Davis-Murdoch Stone Company

Moving the Dust Mill

Reconfiguring operational elements

A primary ingredient in the mineral composition of soapstone in central Virginia is talc. Talc has a wide range of industrial applications and is a common component in the production processes of paint, paper, ceramics, and many other items. A dust mill is the facililty where a soapstone operation would crush and then mill the stone to a fine powder. The powder would be bagged and shipped to manufacturing plants.

Dust Mill ruins at Schuyler

The vast majority of soapstone quarries yield stone of a quality such that every bit of it is milled into talc. Central Virginia is one of very few places where the integrity of the soapstone cut from the quarries is high enough for it to be formed into dimensional stone for architectural applications. Even so, much of the stone from these same quarries is flawed in some way that prevents it being suitable for sawing and polishing to make finished pieces. A good deal of the high quality stone that makes it into the assembly plant will end up as breakage or cut-off scrap. So the quarries and the assembly plant are both generating raw material for the dust mill, adding operational interest for the train crews.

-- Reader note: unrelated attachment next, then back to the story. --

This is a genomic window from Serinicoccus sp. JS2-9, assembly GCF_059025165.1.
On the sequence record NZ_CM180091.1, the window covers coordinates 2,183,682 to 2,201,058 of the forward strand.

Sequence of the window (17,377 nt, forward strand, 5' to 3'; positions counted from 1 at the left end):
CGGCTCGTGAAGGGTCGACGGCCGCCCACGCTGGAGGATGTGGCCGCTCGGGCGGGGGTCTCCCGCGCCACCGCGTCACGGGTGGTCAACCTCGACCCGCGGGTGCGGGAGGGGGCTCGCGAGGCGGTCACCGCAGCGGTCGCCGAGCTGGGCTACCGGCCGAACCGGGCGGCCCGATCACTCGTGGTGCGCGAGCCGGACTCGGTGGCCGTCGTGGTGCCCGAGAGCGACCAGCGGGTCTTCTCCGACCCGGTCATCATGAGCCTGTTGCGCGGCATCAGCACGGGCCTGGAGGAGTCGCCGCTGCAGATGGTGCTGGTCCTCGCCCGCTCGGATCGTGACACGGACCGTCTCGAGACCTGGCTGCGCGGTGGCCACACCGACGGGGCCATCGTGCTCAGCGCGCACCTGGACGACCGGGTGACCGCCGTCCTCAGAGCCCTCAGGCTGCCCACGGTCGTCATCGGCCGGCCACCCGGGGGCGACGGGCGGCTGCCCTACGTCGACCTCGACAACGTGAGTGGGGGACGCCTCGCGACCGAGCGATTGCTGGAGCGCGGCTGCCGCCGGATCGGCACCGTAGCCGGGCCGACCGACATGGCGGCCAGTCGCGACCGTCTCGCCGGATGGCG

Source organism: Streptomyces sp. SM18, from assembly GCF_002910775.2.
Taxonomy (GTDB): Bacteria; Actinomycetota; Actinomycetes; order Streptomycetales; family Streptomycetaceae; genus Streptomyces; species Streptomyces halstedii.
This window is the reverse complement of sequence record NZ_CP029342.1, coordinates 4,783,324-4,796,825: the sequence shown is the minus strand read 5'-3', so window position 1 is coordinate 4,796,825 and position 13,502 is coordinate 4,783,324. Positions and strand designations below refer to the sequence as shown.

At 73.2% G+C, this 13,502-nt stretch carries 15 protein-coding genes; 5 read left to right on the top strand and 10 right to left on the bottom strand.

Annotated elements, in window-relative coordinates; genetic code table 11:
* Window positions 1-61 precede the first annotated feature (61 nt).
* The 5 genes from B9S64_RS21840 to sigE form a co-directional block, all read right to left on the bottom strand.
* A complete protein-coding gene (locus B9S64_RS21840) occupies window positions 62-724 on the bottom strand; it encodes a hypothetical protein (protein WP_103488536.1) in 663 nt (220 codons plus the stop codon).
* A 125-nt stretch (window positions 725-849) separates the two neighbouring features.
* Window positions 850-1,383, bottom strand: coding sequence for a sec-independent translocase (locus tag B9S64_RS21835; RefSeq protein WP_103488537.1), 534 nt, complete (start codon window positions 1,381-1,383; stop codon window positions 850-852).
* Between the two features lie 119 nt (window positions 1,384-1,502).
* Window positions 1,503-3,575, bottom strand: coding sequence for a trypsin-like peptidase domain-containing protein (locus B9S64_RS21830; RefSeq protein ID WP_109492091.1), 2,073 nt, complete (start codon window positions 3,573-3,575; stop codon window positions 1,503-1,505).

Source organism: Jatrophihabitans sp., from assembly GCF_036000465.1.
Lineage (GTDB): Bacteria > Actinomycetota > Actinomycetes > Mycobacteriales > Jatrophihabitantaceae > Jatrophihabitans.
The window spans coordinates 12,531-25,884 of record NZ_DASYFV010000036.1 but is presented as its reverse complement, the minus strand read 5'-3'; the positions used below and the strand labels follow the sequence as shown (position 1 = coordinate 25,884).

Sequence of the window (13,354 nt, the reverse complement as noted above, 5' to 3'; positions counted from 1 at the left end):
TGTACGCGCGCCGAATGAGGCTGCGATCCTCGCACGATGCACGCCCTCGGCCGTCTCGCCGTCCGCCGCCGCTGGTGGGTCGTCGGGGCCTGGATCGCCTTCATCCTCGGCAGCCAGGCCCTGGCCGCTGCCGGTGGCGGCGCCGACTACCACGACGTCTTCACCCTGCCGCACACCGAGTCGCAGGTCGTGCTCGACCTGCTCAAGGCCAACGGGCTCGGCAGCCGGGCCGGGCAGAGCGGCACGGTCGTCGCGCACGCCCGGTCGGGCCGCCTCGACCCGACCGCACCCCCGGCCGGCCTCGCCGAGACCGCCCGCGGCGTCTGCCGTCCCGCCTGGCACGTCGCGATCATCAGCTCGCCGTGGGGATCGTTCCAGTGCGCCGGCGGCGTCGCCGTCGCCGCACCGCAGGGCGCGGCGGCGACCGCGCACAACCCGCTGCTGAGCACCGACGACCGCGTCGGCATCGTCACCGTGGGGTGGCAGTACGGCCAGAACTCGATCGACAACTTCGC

Mocking up a dust mill site

I am going to have a dust mill on my layout. I had to find a suitable location for it and suspected it could fit along the east wall so I grabbed a pile of structure pieces and parts to try to get an impression of what that would look like.

Layout track plan including dust mill

The current plan for the dust mill and assembly plant:

A: The track that extends into the office to serve the unmodeled Quarry No. 2
B: Gangsaw building
C: Assembly plant
D: Boilerhouse
E: Dust mill
F: Supply sheds and loading area
G: Talc bagging plant